The Evolutionary Path of Legal Responses to Cybercrime Threats Over the Last Decade

The Evolutionary Path of Legal Responses to Cybercrime Threats Over the Last Decade

Krassie Petrova (Auckland University of Technology, New Zealand), B. Dawn Medlin (Appalachian State University, USA) and Adriana Romaniello (Universidad Rey Juan Carlos, Spain)
DOI: 10.4018/978-1-61520-847-0.ch045
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Abstract

Information and communication technologies have transformed our lives. In the United States, we have become more dependent on these technologies and more of our sensitive information is stored and transferred in electronic form, thus requiring greater attention to the privacy and security of that information. To protect an individual‘s information, laws and regulations that are designed to impact cybercrime activities have been enacted. From the study of American laws we can observe an evolutionary process in relation to computer crimes. In this chapter, the authors explore the growth of cybercrime threats that have grown over the last decade as well as their legislative responses.
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Background

Cybercrime is a term that is quite difficult to define as it is described differently by even the experts within the information systems and criminal justice field of research. Some experts believe that cybercrime is nothing more than an ordinary crime such as larceny or trespassing that is committed using a computer, while other experts view cybercrime as a new type or a new category of crime, thus requiring new laws and regulations (Evans, Martin & Poatsy, 2009). Additionally, cybercrime has been defined as a subset of computer crime. Another definition of cybercrime includes networked services that can be disrupted or data that can be damaged or destroyed, rather than having data stolen or misused. This is referred to as “destructive cybercrime” (Cross, 2008, pg. 19).

In the 1980s and 1990s, cybercrime was mainly defined by the use of virus and worm attacks, that could exact some form of damage, yet the gains were generally negligible. Entering into and during the 21st century was the introduction of newer and more sophisticated forms of cybercrime such as malware, rootkits, and targeted attacks; criminals began to guide their attacks against individuals in order to obtain larger financial and informational gains. Cybercriminals though still commit crimes by introducing worms, viruses, and other malicious code into a system as well as mounting DoS attacks or vandalizing networked systems. Today, a more common activity of criminal crime is the use of computer actions that in some way deprives consumers of the use of the network and/or access to their information.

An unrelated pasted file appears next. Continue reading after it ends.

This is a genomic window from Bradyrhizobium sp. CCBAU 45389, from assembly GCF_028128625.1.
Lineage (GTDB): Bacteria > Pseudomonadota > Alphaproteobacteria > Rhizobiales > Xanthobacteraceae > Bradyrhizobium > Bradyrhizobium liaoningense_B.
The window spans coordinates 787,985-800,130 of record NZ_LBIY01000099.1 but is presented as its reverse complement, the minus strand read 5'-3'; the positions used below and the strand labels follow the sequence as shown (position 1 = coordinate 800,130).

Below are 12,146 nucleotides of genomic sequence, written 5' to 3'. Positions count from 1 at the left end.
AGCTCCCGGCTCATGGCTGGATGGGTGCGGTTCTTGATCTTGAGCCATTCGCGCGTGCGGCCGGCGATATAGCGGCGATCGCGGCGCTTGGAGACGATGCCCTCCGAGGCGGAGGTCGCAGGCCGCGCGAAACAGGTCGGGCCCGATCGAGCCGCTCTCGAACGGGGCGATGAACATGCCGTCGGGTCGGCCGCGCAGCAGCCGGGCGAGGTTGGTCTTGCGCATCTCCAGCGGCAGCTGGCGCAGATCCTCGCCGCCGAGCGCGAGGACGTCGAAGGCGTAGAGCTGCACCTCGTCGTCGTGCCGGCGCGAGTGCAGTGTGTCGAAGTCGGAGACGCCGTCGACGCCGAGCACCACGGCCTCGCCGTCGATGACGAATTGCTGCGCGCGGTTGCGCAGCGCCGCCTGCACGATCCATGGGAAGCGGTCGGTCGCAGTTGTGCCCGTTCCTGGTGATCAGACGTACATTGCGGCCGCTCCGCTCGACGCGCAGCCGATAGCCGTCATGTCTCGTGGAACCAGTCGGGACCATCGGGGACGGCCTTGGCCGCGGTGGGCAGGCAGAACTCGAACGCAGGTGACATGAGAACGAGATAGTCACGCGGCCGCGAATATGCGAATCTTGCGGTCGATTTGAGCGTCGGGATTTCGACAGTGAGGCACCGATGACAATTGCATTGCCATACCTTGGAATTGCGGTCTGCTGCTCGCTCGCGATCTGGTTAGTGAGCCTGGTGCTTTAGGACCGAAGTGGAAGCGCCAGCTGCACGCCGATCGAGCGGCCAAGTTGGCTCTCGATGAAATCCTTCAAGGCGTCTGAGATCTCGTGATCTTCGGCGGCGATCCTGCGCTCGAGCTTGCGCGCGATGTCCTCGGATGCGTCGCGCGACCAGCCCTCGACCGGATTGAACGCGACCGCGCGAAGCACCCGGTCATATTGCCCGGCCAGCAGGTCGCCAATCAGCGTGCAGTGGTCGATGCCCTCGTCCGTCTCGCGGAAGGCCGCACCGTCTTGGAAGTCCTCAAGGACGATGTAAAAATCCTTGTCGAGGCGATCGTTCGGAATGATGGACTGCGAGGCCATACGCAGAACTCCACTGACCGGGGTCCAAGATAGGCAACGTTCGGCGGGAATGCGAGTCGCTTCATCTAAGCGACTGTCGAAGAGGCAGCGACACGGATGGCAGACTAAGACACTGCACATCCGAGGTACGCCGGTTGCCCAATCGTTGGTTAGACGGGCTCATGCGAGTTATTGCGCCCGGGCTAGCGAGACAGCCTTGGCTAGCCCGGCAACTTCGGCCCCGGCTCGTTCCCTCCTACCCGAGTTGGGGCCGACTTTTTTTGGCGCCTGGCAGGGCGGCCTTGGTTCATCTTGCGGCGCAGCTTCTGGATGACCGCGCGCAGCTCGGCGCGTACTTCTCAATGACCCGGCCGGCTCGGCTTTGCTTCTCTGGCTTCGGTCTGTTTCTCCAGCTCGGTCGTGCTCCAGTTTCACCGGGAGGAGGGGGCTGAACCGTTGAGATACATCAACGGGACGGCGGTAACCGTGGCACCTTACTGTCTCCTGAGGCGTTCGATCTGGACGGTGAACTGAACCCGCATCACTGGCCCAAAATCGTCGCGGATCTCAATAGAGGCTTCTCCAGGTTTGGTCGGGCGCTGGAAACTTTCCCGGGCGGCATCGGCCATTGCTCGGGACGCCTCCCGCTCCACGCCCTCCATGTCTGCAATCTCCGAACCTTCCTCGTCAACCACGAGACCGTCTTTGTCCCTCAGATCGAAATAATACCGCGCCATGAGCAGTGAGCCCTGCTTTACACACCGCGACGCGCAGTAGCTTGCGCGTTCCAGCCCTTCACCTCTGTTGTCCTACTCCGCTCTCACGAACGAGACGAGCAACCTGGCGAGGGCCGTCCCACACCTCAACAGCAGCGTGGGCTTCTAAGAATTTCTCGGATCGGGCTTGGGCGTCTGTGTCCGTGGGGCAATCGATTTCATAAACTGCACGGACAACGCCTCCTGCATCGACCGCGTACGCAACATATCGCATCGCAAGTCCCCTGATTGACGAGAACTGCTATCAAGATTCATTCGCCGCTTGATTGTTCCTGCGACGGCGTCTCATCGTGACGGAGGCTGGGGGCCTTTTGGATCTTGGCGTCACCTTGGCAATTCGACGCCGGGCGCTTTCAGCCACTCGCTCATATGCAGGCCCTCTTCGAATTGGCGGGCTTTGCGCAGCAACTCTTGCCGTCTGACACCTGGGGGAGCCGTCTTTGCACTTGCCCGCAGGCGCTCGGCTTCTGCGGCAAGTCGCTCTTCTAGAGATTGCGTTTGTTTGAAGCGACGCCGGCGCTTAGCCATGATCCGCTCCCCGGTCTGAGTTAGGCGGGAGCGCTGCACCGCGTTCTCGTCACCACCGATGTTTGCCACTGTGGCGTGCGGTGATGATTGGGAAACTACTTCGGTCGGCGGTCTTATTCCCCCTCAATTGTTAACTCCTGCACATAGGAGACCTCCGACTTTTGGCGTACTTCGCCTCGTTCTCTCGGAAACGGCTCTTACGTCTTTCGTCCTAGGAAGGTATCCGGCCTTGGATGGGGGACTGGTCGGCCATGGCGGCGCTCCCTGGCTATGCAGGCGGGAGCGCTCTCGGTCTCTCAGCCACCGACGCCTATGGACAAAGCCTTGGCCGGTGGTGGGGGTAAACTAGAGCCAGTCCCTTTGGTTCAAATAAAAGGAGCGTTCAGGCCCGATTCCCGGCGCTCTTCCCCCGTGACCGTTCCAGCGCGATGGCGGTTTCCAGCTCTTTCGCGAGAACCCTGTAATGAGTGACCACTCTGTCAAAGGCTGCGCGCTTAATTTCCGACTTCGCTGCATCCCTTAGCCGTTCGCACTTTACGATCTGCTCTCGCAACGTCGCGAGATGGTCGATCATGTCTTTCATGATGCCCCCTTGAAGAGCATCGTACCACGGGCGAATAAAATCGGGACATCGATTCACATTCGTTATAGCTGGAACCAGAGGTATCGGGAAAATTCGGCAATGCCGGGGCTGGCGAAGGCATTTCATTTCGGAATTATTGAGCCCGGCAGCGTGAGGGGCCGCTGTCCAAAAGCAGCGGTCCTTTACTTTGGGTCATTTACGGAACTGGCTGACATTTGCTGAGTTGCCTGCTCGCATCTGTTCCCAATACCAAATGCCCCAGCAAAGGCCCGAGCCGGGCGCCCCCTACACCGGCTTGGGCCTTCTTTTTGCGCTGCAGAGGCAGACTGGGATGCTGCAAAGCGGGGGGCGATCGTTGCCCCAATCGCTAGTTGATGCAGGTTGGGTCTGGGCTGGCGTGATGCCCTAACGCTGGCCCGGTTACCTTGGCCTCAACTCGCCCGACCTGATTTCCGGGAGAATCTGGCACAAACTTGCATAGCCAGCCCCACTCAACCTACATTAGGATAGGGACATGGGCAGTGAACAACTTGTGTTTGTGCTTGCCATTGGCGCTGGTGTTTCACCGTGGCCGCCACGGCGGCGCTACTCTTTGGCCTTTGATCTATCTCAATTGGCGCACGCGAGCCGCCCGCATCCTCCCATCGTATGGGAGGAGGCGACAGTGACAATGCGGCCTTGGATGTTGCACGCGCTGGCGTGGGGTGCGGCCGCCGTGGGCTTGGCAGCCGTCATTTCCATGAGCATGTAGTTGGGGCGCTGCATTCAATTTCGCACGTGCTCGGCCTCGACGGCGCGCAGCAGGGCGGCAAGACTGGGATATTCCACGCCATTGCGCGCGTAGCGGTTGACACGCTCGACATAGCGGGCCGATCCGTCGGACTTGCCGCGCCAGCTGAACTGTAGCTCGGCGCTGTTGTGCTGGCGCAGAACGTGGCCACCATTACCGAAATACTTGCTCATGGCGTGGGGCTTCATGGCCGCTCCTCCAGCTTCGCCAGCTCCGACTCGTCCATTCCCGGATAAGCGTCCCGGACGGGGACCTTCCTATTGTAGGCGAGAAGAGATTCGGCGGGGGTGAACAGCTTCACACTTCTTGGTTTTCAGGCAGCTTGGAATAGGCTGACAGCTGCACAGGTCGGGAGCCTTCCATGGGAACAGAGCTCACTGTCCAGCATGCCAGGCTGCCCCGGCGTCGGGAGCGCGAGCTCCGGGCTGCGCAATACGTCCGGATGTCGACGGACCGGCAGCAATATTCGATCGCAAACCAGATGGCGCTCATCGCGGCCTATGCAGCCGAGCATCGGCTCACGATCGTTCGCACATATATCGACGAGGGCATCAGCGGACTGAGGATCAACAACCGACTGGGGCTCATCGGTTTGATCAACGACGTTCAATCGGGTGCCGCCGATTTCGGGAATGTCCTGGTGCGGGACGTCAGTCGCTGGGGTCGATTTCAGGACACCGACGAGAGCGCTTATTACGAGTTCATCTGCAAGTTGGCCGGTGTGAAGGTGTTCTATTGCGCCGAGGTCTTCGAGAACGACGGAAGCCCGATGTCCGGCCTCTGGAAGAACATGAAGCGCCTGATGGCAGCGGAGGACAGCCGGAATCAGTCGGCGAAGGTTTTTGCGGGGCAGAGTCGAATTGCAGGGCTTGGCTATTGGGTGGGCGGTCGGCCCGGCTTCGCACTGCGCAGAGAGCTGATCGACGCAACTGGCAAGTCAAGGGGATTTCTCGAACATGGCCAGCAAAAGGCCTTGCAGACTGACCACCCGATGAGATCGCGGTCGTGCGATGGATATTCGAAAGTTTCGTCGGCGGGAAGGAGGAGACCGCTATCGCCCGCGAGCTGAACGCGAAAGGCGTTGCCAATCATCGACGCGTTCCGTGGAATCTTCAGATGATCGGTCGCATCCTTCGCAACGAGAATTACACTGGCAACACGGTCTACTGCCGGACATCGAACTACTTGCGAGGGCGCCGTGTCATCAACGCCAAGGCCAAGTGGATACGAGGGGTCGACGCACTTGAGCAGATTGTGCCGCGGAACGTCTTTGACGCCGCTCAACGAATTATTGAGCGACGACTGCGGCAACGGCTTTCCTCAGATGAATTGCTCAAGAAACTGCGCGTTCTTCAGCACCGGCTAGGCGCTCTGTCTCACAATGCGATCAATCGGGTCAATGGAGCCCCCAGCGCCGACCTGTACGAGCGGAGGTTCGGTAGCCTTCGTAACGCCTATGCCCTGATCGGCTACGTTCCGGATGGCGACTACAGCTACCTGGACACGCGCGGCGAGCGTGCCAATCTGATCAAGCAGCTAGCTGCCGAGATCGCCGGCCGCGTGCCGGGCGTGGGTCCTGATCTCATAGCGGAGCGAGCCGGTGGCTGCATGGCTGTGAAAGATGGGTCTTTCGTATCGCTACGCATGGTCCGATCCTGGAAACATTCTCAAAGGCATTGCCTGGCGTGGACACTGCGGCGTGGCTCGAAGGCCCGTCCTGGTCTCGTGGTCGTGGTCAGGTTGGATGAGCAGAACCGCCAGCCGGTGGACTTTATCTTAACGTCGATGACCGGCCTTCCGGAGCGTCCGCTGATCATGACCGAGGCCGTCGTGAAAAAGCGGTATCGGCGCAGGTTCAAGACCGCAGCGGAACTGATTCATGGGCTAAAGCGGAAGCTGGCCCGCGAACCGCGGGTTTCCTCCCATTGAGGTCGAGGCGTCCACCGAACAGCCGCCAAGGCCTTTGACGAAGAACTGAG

Another one of today’s most common types of computer-based criminal activity is click fraud. Click fraud involves a piece of malware that defrauds the advertising revenue counter engine through fraudulent user clicks. For instance, sites like eBay, one of the leaders in the Internet auction space, and its companion PayPal, are frequent targets of fraud. Whether the fraud occurs through the fraudulent listing of items or fraudulent bidding, the results are the same – a crime has been or is being committed – that of fraudulent activities.

As the Internet has matured, more and more data is constantly being uploaded and stored online. Therefore, it should not be surprising that every type of data from personal information to financial figures is located on computers that are linked globally via the Internet. The linkage of information has had a profound and dramatic affect on cybercrime growth as individuals are able to coordinate their activities using not only a computer, but other individuals, in their quest to obtain financial gain.

Key Terms in this Chapter

Privacy: Refers to the general belief that certain items such as written materials, oral communications, and matters having to do with personal relationships are confidential and should remain so unless they are voluntarily divulged.

PHI: Is personally identifiable health information; and most organizations that deal with personal information develop policies related to how to handle the information.

Cybercrime: Is conducted with the assistance of computers. Examples of cybercrime may include identity theft, online fraud, or other methods used to defraud individuals.

Theft: Refers to illegal access to personal information and can include falsifying or changing records.

Cybercrime Attacks: Generally include malware programs that are released over the Internet or network takedowns such as distributed denial of service attacks.

Information Security: Is important to individuals and businesses with the main goal of preventing data and information theft.?Laws: Both federal and state have been enacted that deal with cybercrime issues and can be seen in areas such as health care, financial agencies, and educational settings.

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